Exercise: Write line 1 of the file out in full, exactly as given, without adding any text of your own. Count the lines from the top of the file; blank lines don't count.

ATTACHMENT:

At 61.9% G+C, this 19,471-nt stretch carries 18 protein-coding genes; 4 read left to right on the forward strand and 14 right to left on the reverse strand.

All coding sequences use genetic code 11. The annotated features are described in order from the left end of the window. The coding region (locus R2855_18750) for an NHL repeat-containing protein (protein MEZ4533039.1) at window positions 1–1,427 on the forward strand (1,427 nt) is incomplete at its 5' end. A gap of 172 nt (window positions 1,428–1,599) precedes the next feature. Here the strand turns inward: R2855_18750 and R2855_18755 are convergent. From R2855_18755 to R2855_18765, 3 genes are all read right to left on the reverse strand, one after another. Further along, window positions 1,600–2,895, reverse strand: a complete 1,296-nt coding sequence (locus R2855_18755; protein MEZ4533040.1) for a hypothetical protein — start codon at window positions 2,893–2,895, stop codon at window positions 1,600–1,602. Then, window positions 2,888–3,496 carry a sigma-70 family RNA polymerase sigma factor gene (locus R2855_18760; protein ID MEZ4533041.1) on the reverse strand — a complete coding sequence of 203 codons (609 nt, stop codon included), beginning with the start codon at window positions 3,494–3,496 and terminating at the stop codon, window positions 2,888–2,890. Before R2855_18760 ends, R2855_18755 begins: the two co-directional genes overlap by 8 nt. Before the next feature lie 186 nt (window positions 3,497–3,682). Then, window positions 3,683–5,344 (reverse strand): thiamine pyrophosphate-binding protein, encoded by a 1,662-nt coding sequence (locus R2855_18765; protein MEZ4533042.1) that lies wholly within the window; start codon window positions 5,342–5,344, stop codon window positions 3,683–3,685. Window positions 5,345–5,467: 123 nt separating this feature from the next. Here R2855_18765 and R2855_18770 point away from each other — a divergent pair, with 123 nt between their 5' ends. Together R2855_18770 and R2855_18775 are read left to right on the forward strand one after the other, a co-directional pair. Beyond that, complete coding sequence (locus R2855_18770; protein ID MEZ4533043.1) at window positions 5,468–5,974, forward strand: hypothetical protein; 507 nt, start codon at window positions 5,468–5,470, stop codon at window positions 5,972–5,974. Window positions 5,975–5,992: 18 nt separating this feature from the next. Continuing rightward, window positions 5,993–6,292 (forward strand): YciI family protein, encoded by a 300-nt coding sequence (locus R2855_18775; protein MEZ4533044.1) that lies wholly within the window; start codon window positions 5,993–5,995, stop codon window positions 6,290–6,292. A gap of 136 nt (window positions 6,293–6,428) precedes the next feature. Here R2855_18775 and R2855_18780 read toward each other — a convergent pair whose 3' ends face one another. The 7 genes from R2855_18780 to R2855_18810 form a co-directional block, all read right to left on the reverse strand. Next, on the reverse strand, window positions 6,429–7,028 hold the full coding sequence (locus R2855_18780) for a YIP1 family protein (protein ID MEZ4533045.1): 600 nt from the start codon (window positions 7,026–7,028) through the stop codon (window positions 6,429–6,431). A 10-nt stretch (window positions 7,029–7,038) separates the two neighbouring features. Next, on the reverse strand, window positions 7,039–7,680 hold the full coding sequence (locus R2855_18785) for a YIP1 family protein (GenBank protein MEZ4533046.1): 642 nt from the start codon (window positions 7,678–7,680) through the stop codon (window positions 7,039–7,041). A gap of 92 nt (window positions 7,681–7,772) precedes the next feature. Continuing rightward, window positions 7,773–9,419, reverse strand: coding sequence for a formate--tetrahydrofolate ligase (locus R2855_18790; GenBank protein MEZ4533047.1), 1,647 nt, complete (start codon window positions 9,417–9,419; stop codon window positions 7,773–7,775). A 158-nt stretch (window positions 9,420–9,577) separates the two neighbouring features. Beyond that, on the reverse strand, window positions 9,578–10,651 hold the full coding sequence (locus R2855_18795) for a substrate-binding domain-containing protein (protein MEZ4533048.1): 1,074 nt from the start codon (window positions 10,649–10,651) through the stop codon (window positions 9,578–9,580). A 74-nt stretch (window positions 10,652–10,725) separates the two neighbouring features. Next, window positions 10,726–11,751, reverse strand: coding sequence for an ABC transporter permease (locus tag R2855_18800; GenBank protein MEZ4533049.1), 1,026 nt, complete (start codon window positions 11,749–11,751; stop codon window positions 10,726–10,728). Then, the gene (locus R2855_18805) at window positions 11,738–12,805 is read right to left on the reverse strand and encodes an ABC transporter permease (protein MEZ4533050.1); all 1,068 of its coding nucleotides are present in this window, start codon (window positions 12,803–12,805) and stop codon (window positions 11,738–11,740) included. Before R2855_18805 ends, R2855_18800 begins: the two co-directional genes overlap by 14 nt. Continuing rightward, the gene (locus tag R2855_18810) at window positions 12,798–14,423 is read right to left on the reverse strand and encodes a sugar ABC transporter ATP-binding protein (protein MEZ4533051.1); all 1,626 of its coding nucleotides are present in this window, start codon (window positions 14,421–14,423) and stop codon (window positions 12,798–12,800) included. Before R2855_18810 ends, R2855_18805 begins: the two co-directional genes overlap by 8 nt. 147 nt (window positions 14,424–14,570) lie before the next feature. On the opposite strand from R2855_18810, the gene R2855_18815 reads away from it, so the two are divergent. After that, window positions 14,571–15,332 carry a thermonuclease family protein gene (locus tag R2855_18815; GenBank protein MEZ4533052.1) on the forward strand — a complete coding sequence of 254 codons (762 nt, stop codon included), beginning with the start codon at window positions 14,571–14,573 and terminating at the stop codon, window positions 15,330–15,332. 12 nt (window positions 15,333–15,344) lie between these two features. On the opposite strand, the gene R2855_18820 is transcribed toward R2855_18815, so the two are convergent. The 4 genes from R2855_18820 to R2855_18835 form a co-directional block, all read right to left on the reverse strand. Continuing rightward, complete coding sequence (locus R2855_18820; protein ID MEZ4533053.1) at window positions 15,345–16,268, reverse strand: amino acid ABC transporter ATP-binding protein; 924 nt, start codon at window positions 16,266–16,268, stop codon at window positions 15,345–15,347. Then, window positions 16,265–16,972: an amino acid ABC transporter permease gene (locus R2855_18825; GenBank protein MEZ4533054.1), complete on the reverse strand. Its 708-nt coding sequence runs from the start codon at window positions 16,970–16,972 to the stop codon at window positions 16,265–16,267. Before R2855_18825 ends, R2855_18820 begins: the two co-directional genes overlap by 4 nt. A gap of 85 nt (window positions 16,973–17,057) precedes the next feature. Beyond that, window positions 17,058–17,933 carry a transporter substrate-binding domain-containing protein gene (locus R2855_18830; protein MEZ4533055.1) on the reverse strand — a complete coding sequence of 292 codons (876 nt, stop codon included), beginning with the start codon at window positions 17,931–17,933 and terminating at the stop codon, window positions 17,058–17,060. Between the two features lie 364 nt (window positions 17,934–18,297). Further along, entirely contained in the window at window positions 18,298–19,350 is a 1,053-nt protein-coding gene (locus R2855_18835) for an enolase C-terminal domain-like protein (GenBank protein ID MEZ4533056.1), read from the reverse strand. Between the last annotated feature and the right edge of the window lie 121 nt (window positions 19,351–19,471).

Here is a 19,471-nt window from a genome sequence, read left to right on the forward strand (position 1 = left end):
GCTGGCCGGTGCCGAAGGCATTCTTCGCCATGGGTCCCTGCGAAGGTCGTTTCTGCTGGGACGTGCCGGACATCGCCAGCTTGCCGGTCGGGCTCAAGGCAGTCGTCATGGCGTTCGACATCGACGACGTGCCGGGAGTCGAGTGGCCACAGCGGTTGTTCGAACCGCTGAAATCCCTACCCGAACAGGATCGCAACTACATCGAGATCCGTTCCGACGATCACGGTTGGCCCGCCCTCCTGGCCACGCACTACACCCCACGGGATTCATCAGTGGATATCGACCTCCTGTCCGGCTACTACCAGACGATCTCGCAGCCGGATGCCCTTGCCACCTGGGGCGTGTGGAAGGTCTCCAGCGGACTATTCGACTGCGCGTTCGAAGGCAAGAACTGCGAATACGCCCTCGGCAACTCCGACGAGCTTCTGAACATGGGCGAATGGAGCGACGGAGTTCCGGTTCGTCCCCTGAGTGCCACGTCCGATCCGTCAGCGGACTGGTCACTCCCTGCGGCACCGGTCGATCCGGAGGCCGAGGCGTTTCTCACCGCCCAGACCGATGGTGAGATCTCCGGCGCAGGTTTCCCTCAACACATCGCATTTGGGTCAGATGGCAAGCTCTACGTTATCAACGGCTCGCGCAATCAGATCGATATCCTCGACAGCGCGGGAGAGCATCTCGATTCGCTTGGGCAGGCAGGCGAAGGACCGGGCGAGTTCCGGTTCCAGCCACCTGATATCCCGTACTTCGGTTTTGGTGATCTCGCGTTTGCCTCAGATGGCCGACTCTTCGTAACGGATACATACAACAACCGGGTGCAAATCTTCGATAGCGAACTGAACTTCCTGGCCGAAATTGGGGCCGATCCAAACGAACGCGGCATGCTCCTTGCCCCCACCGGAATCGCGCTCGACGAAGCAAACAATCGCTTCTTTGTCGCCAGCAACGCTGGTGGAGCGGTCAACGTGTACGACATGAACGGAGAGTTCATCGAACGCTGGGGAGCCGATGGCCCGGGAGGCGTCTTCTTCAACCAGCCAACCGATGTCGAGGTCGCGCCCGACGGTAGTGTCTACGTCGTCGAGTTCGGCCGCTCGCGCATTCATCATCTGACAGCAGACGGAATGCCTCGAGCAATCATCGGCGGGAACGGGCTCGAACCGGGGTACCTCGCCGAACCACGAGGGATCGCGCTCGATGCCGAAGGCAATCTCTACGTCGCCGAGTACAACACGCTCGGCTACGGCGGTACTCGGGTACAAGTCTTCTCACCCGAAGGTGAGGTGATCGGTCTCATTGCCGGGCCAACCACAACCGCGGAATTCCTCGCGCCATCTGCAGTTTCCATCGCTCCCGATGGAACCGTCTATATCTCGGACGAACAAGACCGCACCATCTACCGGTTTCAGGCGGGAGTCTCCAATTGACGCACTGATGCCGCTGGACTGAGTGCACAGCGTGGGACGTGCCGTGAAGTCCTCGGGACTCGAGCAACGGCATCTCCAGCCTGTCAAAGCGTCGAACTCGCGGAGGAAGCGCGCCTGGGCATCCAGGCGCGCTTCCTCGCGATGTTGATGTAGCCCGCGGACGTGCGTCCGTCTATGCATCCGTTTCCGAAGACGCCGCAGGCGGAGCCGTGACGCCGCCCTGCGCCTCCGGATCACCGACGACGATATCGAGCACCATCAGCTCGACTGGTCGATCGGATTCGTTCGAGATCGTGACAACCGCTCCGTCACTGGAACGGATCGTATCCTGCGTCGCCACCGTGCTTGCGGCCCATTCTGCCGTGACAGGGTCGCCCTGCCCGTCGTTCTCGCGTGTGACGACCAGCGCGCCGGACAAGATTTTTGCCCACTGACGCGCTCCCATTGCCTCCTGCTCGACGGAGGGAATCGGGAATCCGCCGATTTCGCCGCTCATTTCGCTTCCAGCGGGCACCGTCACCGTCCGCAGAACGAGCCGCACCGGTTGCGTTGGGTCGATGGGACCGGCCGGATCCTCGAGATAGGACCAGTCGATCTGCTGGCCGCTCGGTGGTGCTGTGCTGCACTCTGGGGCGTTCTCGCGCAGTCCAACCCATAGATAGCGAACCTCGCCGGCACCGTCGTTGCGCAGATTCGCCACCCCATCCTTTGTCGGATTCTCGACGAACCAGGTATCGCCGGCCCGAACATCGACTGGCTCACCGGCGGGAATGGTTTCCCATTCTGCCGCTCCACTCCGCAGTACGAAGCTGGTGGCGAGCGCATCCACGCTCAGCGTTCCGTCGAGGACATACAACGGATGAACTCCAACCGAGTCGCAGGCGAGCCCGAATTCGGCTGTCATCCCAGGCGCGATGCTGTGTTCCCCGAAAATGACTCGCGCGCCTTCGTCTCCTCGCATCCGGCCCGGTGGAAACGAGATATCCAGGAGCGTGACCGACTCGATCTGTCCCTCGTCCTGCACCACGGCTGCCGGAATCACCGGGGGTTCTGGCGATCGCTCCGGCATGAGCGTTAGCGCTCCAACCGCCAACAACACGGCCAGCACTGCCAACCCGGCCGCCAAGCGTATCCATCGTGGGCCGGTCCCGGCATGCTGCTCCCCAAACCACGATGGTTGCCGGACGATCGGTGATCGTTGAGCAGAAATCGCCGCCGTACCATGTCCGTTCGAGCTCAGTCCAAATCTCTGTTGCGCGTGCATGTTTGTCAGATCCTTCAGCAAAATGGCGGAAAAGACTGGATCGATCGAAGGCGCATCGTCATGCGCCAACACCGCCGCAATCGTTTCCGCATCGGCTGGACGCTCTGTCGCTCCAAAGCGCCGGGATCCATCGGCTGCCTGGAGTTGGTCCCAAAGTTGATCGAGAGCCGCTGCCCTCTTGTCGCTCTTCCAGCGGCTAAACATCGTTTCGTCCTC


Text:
At 61.9% G+C, this 19,471-nt stretch carries 18 protein-coding genes; 4 read left to right on the forward strand and 14 right to left on the reverse strand.